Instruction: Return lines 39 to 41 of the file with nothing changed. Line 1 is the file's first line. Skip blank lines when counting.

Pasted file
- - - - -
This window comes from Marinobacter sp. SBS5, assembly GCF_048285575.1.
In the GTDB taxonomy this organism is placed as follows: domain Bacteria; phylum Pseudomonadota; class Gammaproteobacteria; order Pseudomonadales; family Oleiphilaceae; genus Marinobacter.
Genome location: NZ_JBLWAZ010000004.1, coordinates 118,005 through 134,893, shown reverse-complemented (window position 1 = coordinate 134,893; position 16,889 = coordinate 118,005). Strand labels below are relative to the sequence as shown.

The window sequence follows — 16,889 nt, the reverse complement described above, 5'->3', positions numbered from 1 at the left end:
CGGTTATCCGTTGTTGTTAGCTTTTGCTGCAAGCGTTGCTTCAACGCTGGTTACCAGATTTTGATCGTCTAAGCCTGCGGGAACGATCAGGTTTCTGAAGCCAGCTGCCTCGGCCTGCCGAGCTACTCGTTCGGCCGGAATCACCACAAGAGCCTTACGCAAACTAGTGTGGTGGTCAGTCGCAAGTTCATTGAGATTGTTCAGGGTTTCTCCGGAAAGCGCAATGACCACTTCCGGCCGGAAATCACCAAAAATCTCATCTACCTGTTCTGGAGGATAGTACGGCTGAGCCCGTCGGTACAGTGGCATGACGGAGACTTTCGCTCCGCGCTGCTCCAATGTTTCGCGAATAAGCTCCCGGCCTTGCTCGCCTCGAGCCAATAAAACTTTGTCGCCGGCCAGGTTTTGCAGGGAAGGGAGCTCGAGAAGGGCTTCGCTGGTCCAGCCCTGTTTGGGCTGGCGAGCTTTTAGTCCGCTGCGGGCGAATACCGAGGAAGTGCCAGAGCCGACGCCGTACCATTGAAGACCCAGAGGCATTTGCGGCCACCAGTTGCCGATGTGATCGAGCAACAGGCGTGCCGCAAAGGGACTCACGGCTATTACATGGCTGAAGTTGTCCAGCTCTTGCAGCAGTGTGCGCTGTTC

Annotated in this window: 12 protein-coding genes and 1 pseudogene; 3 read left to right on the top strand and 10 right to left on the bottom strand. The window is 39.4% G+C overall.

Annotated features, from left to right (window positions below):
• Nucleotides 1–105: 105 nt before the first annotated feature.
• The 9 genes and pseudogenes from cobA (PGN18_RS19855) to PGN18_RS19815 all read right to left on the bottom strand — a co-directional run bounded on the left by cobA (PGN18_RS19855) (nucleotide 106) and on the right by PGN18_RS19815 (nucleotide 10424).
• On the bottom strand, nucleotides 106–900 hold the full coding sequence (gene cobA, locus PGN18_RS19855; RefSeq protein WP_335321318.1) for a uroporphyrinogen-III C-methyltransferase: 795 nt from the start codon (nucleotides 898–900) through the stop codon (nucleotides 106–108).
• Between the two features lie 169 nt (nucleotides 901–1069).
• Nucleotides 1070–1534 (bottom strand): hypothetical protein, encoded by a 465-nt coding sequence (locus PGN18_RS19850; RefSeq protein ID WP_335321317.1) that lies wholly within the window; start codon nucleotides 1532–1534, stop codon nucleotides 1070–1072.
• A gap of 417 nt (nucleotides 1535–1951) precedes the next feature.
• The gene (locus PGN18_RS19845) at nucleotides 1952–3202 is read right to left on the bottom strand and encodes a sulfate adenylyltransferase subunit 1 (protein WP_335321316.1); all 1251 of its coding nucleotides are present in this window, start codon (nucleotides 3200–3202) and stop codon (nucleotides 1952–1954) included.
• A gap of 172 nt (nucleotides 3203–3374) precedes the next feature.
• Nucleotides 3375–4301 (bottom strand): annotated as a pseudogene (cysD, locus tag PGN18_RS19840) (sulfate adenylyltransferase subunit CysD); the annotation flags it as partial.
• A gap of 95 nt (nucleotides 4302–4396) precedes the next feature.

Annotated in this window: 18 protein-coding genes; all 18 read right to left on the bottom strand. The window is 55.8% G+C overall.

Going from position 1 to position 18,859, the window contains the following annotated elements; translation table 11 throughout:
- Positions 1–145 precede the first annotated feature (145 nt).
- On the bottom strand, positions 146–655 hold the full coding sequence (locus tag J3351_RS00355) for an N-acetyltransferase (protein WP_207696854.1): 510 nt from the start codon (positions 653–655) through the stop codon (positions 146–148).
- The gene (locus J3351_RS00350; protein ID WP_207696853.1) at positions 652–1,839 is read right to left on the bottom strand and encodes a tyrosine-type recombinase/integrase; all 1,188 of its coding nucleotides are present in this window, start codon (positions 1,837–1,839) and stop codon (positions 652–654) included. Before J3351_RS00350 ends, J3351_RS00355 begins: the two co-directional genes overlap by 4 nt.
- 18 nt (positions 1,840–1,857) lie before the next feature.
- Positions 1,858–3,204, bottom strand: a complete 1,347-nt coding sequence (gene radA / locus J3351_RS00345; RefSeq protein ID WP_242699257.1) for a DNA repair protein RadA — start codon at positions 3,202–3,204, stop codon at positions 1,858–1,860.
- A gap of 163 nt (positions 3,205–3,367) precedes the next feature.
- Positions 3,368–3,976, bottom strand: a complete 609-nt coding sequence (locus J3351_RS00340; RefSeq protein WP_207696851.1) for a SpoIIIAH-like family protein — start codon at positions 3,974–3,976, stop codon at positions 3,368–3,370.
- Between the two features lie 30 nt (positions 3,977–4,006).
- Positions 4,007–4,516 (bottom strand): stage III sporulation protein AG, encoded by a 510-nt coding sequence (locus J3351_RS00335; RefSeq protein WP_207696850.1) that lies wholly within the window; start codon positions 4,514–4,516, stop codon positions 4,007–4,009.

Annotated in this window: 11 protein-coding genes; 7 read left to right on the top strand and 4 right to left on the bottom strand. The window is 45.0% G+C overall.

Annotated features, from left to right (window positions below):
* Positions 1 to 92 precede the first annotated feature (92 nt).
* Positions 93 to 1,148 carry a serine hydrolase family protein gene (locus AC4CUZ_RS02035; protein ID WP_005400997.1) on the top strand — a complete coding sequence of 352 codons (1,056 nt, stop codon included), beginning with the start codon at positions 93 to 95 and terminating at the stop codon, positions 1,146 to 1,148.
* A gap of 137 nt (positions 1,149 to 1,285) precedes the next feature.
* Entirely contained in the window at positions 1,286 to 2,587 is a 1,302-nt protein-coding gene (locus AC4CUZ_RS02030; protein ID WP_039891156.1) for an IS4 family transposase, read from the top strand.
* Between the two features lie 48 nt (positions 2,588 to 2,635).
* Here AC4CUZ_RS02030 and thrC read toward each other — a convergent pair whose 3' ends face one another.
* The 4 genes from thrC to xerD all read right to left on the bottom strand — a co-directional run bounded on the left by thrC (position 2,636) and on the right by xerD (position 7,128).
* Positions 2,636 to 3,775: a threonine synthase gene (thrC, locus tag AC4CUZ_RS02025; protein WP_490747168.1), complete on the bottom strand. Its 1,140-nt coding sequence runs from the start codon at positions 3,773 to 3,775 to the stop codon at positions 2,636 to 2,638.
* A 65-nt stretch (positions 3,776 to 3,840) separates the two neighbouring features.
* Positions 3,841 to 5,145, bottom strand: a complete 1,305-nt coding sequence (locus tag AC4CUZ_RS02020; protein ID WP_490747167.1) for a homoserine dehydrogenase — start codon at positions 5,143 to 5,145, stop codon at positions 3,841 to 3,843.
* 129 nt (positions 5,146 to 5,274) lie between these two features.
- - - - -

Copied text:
* A 65-nt stretch (positions 3,776 to 3,840) separates the two neighbouring features.
* Positions 3,841 to 5,145, bottom strand: a complete 1,305-nt coding sequence (locus tag AC4CUZ_RS02020; protein ID WP_490747167.1) for a homoserine dehydrogenase — start codon at positions 5,143 to 5,145, stop codon at positions 3,841 to 3,843.
* 129 nt (positions 5,146 to 5,274) lie between these two features.